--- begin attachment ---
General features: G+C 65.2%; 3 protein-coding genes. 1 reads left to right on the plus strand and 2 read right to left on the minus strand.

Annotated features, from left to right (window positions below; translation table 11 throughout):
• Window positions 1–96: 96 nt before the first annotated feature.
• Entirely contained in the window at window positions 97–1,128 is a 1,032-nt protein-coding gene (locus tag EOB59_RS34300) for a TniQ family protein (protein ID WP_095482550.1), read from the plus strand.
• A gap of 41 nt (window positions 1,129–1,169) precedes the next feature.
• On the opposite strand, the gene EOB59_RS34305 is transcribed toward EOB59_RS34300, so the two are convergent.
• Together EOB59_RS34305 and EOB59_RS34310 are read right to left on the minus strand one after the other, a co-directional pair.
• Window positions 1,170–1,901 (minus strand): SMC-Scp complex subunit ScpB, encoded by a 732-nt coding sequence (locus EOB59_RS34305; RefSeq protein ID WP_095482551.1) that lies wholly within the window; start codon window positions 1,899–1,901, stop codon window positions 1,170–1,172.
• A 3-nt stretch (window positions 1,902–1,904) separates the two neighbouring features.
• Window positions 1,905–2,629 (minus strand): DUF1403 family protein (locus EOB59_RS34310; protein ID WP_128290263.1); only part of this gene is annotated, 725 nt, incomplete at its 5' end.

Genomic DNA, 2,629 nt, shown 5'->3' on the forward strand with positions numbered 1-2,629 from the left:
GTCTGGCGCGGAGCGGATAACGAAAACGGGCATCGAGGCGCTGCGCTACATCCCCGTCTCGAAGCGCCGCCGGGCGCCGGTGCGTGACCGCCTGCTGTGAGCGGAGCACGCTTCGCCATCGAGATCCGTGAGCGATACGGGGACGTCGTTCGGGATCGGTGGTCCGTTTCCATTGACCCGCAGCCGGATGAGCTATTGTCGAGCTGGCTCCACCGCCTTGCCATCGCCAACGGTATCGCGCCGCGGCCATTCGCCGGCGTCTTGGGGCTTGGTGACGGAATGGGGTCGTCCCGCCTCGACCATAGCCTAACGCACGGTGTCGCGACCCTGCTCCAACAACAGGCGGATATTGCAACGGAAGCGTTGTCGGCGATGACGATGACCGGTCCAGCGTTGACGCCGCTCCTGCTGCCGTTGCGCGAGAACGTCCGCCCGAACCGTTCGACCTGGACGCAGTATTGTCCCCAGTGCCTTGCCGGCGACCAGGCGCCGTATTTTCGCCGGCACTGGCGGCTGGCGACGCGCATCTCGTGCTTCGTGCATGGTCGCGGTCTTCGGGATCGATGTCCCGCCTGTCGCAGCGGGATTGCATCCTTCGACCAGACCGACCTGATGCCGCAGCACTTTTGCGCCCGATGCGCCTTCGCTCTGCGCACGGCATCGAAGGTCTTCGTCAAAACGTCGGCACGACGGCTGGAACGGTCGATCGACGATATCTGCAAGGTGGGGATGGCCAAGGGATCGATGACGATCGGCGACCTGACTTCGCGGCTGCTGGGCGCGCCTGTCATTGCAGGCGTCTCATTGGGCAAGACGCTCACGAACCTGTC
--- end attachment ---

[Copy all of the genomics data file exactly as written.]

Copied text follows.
General features: G+C 65.2%; 3 protein-coding genes. 1 reads left to right on the plus strand and 2 read right to left on the minus strand.

Annotated features, from left to right (window positions below; translation table 11 throughout):
• Window positions 1–96: 96 nt before the first annotated feature.
• Entirely contained in the window at window positions 97–1,128 is a 1,032-nt protein-coding gene (locus tag EOB59_RS34300) for a TniQ family protein (protein ID WP_095482550.1), read from the plus strand.
• A gap of 41 nt (window positions 1,129–1,169) precedes the next feature.
• On the opposite strand, the gene EOB59_RS34305 is transcribed toward EOB59_RS34300, so the two are convergent.
• Together EOB59_RS34305 and EOB59_RS34310 are read right to left on the minus strand one after the other, a co-directional pair.
• Window positions 1,170–1,901 (minus strand): SMC-Scp complex subunit ScpB, encoded by a 732-nt coding sequence (locus EOB59_RS34305; RefSeq protein ID WP_095482551.1) that lies wholly within the window; start codon window positions 1,899–1,901, stop codon window positions 1,170–1,172.
• A 3-nt stretch (window positions 1,902–1,904) separates the two neighbouring features.
• Window positions 1,905–2,629 (minus strand): DUF1403 family protein (locus EOB59_RS34310; protein ID WP_128290263.1); only part of this gene is annotated, 725 nt, incomplete at its 5' end.

Genomic DNA, 2,629 nt, shown 5'->3' on the forward strand with positions numbered 1-2,629 from the left:
GTCTGGCGCGGAGCGGATAACGAAAACGGGCATCGAGGCGCTGCGCTACATCCCCGTCTCGAAGCGCCGCCGGGCGCCGGTGCGTGACCGCCTGCTGTGAGCGGAGCACGCTTCGCCATCGAGATCCGTGAGCGATACGGGGACGTCGTTCGGGATCGGTGGTCCGTTTCCATTGACCCGCAGCCGGATGAGCTATTGTCGAGCTGGCTCCACCGCCTTGCCATCGCCAACGGTATCGCGCCGCGGCCATTCGCCGGCGTCTTGGGGCTTGGTGACGGAATGGGGTCGTCCCGCCTCGACCATAGCCTAACGCACGGTGTCGCGACCCTGCTCCAACAACAGGCGGATATTGCAACGGAAGCGTTGTCGGCGATGACGATGACCGGTCCAGCGTTGACGCCGCTCCTGCTGCCGTTGCGCGAGAACGTCCGCCCGAACCGTTCGACCTGGACGCAGTATTGTCCCCAGTGCCTTGCCGGCGACCAGGCGCCGTATTTTCGCCGGCACTGGCGGCTGGCGACGCGCATCTCGTGCTTCGTGCATGGTCGCGGTCTTCGGGATCGATGTCCCGCCTGTCGCAGCGGGATTGCATCCTTCGACCAGACCGACCTGATGCCGCAGCACTTTTGCGCCCGATGCGCCTTCGCTCTGCGCACGGCATCGAAGGTCTTCGTCAAAACGTCGGCACGACGGCTGGAACGGTCGATCGACGATATCTGCAAGGTGGGGATGGCCAAGGGATCGATGACGATCGGCGACCTGACTTCGCGGCTGCTGGGCGCGCCTGTCATTGCAGGCGTCTCATTGGGCAAGACGCTCACGAACCTGTC